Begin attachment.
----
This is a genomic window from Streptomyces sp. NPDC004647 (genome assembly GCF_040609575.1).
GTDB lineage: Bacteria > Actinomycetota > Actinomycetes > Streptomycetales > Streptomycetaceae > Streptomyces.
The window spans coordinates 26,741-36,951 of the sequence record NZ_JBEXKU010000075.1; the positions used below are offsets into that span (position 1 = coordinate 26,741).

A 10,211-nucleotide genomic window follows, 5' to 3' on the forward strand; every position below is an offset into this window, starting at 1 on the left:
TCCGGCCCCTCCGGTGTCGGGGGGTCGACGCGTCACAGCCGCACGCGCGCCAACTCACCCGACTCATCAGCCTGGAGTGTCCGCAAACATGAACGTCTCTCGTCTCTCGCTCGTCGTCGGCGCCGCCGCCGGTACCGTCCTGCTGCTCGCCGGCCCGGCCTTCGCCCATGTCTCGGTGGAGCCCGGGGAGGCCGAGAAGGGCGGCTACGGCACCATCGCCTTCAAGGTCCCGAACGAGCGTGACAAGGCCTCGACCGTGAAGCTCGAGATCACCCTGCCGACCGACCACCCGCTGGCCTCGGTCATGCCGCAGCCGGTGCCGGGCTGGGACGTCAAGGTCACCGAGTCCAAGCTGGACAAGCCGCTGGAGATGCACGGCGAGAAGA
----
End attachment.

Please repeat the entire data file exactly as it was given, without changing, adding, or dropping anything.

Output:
This is a genomic window from Streptomyces sp. NPDC004647 (genome assembly GCF_040609575.1).
GTDB lineage: Bacteria > Actinomycetota > Actinomycetes > Streptomycetales > Streptomycetaceae > Streptomyces.
The window spans coordinates 26,741-36,951 of the sequence record NZ_JBEXKU010000075.1; the positions used below are offsets into that span (position 1 = coordinate 26,741).

A 10,211-nucleotide genomic window follows, 5' to 3' on the forward strand; every position below is an offset into this window, starting at 1 on the left:
TCCGGCCCCTCCGGTGTCGGGGGGTCGACGCGTCACAGCCGCACGCGCGCCAACTCACCCGACTCATCAGCCTGGAGTGTCCGCAAACATGAACGTCTCTCGTCTCTCGCTCGTCGTCGGCGCCGCCGCCGGTACCGTCCTGCTGCTCGCCGGCCCGGCCTTCGCCCATGTCTCGGTGGAGCCCGGGGAGGCCGAGAAGGGCGGCTACGGCACCATCGCCTTCAAGGTCCCGAACGAGCGTGACAAGGCCTCGACCGTGAAGCTCGAGATCACCCTGCCGACCGACCACCCGCTGGCCTCGGTCATGCCGCAGCCGGTGCCGGGCTGGGACGTCAAGGTCACCGAGTCCAAGCTGGACAAGCCGCTGGAGATGCACGGCGAGAAGA